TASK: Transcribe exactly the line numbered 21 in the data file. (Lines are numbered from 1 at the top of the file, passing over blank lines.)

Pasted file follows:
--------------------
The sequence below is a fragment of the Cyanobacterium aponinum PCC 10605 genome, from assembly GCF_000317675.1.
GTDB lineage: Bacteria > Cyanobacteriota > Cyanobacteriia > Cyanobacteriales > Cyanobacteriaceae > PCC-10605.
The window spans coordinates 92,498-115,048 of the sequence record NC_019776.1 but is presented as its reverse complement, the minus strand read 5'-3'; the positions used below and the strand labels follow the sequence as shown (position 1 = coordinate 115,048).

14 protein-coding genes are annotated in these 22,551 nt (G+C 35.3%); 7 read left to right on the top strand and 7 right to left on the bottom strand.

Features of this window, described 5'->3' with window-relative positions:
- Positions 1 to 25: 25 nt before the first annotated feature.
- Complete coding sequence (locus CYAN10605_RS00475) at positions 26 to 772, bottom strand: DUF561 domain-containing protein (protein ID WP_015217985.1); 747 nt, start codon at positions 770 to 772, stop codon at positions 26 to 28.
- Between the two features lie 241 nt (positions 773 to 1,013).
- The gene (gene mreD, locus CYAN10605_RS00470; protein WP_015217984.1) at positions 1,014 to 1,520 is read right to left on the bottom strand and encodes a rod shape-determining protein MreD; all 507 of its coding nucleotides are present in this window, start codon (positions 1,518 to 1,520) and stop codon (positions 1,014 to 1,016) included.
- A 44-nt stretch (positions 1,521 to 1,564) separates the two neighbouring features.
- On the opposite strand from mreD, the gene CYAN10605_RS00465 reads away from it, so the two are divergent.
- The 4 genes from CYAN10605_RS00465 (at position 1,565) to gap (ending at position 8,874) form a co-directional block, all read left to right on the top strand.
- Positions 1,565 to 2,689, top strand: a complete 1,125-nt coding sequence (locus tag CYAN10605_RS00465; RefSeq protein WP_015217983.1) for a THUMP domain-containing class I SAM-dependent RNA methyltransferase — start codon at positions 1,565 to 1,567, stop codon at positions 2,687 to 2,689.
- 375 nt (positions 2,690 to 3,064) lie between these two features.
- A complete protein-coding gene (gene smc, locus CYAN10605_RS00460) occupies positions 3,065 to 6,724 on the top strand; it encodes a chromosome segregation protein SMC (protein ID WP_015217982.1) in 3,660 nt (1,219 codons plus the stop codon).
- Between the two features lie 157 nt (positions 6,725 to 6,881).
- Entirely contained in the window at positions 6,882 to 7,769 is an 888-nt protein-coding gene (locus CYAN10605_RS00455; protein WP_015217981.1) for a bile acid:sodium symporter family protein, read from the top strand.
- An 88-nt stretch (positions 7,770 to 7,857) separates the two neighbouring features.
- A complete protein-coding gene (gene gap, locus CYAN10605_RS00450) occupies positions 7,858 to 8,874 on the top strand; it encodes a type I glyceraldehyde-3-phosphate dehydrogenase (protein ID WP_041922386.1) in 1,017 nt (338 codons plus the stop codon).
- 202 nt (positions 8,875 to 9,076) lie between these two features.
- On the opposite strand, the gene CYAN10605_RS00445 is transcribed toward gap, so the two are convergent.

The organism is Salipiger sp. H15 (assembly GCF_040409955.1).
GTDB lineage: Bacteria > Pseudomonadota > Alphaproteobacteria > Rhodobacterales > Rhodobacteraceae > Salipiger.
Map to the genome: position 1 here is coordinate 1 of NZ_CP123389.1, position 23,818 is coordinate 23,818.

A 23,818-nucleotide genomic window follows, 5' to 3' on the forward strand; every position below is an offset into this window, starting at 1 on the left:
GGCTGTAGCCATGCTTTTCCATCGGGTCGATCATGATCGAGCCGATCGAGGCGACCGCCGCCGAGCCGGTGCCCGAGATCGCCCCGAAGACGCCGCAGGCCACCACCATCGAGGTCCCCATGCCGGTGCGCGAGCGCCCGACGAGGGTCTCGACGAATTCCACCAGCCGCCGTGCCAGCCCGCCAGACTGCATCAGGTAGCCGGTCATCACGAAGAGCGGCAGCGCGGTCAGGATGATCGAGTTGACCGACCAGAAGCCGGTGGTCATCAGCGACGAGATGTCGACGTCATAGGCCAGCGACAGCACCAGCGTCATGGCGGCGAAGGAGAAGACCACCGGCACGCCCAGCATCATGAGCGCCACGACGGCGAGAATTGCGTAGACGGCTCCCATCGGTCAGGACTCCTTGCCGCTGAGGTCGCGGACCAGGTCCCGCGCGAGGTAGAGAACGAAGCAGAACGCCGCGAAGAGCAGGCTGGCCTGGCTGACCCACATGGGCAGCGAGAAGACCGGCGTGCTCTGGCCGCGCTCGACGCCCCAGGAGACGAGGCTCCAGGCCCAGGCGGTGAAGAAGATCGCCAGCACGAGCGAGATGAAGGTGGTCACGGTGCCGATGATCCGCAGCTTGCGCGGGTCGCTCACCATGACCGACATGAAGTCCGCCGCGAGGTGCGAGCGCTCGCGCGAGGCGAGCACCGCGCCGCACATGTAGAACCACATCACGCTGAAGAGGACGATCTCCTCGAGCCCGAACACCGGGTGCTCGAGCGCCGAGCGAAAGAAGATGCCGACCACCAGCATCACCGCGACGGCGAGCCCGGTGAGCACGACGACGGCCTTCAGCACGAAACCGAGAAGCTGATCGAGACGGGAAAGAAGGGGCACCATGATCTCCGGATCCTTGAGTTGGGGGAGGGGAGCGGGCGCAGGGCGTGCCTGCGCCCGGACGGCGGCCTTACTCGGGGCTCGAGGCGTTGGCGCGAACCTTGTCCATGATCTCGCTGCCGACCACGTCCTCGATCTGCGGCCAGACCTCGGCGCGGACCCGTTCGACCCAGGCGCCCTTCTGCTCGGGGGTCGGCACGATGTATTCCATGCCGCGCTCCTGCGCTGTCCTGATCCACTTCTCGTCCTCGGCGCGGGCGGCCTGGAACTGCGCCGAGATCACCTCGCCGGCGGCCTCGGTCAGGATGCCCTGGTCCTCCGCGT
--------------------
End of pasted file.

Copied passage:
- On the opposite strand, the gene CYAN10605_RS00445 is transcribed toward gap, so the two are convergent.